What does a new borrower need to know about FHA loan limits?
For a start, unless you are applying for a VA mortgage loan with 100% of your VA home loan entitlement, you are likely subject to loan limits of some kind whether staying below those limits for a conforming loan or exceeding those limits for a Jumbo mortgage.
If you want to know some important things about FHA loan limits, keep reading but one thing that is good to know up front?
Conforming loans or loans that are at or below the loan limit for FHA, USDA, conventional mortgages and VA loans for those without 100% of their home loan entitlement will typically feature more competitive interest rates than jumbo loans which may have higher rates due to the elevated risk of the mortgage in general.
FHA Home Loan Limits: Updated Annually
FHA loans are calculated based upon the appraised value of the property or the sale price, whichever is lower. That home loan amount is compared to the conforming loan limit and the lender will make a determination from there.
So if your lender has a list of home loan limits, do you need to be concerned about exceeding them?
That depends greatly on where the property to be purchased is located. Is it in a typical-cost area? A high-cost area? How many units does the property have? These variables all affect the loan limit for your FHA mortgage.
There are other factors that will help determine the final amount of the home loan including whether approved closing costs have been rolled into the loan, energy efficient upgrades, and other issues.
Housing markets vary. One zip code may feature an affordable, modest price for a house that simply isn’t right for a smaller or larger housing market.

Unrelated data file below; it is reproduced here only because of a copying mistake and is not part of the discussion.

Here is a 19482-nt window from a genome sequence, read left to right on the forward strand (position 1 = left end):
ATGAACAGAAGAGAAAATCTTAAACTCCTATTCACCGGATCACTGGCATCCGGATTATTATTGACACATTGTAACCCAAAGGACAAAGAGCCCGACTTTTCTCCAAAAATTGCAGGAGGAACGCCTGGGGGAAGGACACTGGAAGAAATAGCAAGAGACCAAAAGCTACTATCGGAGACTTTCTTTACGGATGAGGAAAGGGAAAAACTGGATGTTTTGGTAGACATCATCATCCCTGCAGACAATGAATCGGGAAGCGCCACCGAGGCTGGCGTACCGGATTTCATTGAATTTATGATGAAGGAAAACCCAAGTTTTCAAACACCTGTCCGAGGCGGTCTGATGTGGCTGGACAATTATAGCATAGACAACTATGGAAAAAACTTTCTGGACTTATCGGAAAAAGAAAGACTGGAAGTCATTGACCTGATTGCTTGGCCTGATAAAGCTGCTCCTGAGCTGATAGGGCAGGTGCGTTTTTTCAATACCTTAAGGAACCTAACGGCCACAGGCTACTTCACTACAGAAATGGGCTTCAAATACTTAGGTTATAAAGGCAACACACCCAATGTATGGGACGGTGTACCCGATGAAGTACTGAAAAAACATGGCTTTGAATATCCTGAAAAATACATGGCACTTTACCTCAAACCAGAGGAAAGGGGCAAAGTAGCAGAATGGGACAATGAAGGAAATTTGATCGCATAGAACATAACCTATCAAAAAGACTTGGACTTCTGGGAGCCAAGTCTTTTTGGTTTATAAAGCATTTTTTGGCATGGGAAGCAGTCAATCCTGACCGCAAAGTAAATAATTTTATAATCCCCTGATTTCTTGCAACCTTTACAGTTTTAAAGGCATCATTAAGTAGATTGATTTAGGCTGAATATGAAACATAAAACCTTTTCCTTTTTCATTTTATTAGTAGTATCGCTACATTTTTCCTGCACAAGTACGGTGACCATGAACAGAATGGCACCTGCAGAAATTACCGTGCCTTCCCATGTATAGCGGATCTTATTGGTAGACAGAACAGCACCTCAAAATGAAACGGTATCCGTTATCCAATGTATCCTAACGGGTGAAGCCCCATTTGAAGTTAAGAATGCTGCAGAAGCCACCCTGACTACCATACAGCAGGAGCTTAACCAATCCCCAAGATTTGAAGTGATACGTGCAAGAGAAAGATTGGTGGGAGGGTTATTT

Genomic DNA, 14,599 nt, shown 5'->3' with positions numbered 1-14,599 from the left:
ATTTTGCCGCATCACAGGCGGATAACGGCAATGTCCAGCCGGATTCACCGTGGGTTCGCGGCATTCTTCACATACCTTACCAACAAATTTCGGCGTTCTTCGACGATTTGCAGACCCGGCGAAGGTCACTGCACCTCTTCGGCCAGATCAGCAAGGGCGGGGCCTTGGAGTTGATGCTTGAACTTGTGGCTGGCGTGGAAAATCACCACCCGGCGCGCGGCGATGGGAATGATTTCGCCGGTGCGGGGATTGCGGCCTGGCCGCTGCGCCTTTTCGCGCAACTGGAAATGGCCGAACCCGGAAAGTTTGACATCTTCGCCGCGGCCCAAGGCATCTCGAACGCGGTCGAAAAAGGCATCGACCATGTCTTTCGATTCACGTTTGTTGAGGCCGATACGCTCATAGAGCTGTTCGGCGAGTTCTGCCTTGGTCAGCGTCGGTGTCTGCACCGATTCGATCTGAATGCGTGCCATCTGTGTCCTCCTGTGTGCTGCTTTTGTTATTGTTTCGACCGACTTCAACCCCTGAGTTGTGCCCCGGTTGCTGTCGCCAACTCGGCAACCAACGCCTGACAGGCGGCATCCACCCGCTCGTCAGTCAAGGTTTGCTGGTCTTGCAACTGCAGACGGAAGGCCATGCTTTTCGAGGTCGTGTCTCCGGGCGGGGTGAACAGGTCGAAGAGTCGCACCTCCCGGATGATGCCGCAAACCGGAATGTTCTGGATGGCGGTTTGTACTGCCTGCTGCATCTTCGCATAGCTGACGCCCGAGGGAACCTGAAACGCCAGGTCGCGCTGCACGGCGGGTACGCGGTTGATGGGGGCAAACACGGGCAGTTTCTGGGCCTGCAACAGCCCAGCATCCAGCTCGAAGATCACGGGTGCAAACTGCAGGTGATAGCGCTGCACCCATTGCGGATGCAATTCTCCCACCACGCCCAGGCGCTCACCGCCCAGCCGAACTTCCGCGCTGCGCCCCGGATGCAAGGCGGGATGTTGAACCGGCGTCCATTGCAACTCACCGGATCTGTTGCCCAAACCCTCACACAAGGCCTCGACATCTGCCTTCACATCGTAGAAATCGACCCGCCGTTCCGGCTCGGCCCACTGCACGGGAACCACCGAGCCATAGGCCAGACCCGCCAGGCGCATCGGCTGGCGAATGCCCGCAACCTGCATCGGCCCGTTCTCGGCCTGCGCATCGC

FHA rules in HUD 4000.1 state the requirements and loan guaranty limits for low-cost areas and high-cost areas. For new purchase loans, FHA rules instruct the lender as follows:
“A Mortgage that is to be insured by FHA cannot exceed the Nationwide Mortgage Limits, the nationwide area mortgage limit, or the maximum Loan-to-Value (LTV) ratio. The maximum LTV ratios vary depending upon the type of Borrower, type of transaction (purchase or refinance), program type, and stage of construction.”
“Under most programs, the maximum Mortgage is the lesser of the Nationwide Mortgage Limit for the area, or a percentage of the Adjusted Value. For purchase transactions, the Adjusted Value is the lesser of:
– purchase price less any inducements to purchase; or
– the Property Value.”
HUD 4000.1 reminds us that mortgage loan limits are calculated based on the “median house prices in accordance with the statute”.
FHA Single Family mortgage limits are set at or between “the low cost area and high cost area limits based on the median house prices for the area”.